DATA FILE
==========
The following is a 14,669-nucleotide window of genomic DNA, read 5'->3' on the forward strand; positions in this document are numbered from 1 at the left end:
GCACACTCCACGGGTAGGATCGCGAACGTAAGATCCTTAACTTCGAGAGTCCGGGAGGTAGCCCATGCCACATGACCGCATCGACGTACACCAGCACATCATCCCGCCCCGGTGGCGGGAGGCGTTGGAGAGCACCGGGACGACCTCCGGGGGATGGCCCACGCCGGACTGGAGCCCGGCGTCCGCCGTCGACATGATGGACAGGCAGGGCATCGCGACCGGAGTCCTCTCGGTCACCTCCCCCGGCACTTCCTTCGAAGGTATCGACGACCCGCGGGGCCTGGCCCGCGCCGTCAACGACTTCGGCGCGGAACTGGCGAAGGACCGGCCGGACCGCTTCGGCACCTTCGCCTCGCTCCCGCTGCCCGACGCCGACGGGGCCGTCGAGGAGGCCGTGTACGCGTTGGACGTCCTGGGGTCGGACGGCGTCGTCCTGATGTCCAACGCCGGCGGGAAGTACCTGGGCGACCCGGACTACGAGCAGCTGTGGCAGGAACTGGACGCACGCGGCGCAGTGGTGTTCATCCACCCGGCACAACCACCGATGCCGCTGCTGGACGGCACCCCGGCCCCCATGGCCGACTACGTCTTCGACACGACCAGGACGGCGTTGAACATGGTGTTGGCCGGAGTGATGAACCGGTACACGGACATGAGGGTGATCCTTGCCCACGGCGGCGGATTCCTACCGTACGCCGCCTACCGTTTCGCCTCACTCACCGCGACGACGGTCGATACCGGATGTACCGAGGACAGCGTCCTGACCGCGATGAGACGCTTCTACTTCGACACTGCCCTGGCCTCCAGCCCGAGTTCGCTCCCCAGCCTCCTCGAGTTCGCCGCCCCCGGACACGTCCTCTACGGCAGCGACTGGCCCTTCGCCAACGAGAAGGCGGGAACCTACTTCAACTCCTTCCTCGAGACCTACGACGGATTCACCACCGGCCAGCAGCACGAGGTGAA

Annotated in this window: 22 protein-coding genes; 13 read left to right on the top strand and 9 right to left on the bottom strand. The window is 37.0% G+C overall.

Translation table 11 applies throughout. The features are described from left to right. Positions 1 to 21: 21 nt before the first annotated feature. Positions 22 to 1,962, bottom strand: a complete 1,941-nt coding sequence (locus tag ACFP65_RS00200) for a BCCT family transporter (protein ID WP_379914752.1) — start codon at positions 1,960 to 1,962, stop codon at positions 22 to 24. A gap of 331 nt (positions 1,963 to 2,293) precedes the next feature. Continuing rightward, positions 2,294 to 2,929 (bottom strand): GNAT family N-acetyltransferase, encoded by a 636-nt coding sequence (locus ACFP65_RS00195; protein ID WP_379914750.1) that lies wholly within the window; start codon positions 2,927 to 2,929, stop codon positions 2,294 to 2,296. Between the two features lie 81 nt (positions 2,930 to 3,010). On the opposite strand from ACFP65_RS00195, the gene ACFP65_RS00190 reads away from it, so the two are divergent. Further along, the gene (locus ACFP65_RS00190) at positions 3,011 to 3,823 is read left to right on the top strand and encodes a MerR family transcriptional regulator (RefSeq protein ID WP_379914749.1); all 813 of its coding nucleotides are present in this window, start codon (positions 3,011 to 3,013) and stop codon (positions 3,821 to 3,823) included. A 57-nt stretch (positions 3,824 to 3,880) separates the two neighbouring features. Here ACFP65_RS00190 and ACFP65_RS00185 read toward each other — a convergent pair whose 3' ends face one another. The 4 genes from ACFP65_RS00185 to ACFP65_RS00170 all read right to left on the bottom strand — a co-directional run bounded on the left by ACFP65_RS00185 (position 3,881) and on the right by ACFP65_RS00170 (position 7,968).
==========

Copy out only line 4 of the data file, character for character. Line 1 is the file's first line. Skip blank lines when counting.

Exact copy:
Translation table 11 applies throughout. The features are described from left to right. Positions 1 to 21: 21 nt before the first annotated feature. Positions 22 to 1,962, bottom strand: a complete 1,941-nt coding sequence (locus tag ACFP65_RS00200) for a BCCT family transporter (protein ID WP_379914752.1) — start codon at positions 1,960 to 1,962, stop codon at positions 22 to 24. A gap of 331 nt (positions 1,963 to 2,293) precedes the next feature. Continuing rightward, positions 2,294 to 2,929 (bottom strand): GNAT family N-acetyltransferase, encoded by a 636-nt coding sequence (locus ACFP65_RS00195; protein ID WP_379914750.1) that lies wholly within the window; start codon positions 2,927 to 2,929, stop codon positions 2,294 to 2,296. Between the two features lie 81 nt (positions 2,930 to 3,010). On the opposite strand from ACFP65_RS00195, the gene ACFP65_RS00190 reads away from it, so the two are divergent. Further along, the gene (locus ACFP65_RS00190) at positions 3,011 to 3,823 is read left to right on the top strand and encodes a MerR family transcriptional regulator (RefSeq protein ID WP_379914749.1); all 813 of its coding nucleotides are present in this window, start codon (positions 3,011 to 3,013) and stop codon (positions 3,821 to 3,823) included. A 57-nt stretch (positions 3,824 to 3,880) separates the two neighbouring features. Here ACFP65_RS00190 and ACFP65_RS00185 read toward each other — a convergent pair whose 3' ends face one another. The 4 genes from ACFP65_RS00185 to ACFP65_RS00170 all read right to left on the bottom strand — a co-directional run bounded on the left by ACFP65_RS00185 (position 3,881) and on the right by ACFP65_RS00170 (position 7,968).